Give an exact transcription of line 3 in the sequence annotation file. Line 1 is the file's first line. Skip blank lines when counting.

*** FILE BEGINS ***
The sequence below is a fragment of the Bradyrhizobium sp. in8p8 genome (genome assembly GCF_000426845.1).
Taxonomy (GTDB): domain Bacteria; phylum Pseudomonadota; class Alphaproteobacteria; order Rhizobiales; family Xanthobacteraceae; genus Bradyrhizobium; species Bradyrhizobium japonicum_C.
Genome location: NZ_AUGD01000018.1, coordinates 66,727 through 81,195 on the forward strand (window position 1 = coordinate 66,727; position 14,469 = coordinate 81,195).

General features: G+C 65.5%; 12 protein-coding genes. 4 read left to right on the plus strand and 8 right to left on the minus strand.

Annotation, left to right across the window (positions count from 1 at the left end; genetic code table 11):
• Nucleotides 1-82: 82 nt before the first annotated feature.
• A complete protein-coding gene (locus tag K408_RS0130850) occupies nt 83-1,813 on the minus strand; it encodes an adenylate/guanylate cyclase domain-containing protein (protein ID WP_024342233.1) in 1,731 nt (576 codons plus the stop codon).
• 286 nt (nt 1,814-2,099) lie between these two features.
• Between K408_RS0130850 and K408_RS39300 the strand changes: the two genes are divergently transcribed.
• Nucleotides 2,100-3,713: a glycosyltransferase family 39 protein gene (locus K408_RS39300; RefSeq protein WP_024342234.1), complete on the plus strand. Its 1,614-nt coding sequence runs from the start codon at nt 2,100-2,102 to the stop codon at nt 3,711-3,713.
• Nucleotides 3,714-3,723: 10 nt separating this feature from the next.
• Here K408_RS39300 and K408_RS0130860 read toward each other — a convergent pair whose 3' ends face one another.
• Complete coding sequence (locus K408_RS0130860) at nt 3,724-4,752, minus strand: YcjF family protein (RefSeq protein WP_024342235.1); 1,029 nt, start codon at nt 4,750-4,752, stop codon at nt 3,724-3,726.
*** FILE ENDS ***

Genome location: NZ_AUGD01000018.1, coordinates 66,727 through 81,195 on the forward strand (window position 1 = coordinate 66,727; position 14,469 = coordinate 81,195).